I would be lost without this calendar. I know my mom would too. It helps me keep track of my siblings and their families since we don’t live very close to each other. It also acts like a little yearbook. When I started giving this gift, my second niece had just been born. Now there are 9 grandkids in our family! What special traditions do you have for your extended family?

The Template: I built a massive Word document with tables and text boxes. Each year, I open the old calendar and update the months. I just checked out Shutterfly, and they now offer the option to customize the small “day” squares as well as the photos in the top page where the name of the month is listed. I am sure other photo websites are beginning to offer more flexibility in what you can add to your calendar. I may change over to Shutterfly this year after testing out the options.

The Months: I include pictures that relate to the specific month. For example, April this past year had all of the Easter pictures of the grandkids. If there is a month that does not have related pictures, I can dedicate that page to the grandparents or one specific sibling and his/her family.

The Dates: It is usually pretty easy to go to school websites and get a calendar of the current academic year. I cannot always get the dates for the following academic year, so sometimes school dates won’t go beyond June. I also include items like Final 4 (for my dad and brother) and Kentucky Derby (for my husband) and Mardi Gras (for me). It is fun to add dates that are not national holidays but are special events for my family.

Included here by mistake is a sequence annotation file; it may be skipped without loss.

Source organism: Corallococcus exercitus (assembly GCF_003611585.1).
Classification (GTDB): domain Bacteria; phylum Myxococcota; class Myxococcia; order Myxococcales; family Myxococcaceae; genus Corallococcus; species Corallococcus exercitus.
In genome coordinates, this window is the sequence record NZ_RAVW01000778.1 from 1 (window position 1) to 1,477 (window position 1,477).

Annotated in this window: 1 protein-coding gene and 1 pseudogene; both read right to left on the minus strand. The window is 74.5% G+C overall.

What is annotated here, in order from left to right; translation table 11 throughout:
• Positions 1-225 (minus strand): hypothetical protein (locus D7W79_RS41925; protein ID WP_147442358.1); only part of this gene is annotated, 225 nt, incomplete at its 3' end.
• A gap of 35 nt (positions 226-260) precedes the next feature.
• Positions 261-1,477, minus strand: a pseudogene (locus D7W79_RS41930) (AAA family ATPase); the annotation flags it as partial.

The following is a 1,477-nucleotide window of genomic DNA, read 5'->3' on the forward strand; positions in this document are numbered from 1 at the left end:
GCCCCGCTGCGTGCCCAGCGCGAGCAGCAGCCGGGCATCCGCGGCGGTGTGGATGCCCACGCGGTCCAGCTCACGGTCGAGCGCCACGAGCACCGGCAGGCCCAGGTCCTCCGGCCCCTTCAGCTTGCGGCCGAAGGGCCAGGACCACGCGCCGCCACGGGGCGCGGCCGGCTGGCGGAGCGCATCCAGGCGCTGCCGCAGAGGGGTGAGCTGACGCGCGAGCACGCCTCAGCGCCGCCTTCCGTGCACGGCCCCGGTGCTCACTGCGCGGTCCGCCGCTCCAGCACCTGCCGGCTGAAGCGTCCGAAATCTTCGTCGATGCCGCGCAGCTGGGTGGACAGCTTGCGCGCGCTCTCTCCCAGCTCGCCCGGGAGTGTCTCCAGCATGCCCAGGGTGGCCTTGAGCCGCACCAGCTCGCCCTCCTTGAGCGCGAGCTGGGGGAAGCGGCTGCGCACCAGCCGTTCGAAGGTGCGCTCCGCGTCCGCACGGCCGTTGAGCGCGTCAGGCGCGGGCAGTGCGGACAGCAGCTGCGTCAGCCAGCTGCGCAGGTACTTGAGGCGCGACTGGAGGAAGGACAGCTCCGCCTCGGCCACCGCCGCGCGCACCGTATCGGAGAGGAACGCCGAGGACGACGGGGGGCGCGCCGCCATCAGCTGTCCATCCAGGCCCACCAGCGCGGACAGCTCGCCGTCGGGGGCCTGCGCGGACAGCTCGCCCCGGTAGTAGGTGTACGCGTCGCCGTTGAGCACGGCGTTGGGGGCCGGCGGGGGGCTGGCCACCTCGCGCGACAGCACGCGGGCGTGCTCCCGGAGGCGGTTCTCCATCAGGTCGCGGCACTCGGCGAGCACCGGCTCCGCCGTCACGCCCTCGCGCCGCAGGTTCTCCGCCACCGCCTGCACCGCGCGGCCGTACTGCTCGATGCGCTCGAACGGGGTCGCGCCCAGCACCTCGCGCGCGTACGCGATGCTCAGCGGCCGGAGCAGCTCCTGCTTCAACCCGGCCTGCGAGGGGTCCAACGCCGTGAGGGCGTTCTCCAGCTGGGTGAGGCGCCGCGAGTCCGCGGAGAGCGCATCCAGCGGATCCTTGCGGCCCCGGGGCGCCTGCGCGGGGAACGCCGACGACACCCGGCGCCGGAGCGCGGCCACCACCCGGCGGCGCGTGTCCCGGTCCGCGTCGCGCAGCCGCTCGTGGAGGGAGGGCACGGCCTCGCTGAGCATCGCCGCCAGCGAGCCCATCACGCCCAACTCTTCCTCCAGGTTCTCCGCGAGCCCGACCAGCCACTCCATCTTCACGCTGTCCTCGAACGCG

The Photos: I keep a file on my computer throughout the year. Any time a family member forwards a picture, I save it to my calendar folder. OK, I will be honest. I have a main calendar folder with sub-folders of all the past calendars listed by year. Within those sub-folders are 12 sub-sub-folders, so everything can be saved by month.

The Printing: I save the document as a PDF and have it printed at FedEx Office. It is color printed on white cardstock, front and back. I have spiral binding inserted at the top and ask for a hole to be drilled at the bottom for hanging.

Thank You: Thank you, Beth. You inspired me to start this tradition many years ago when I saw a calendar your sister made for all of your family members!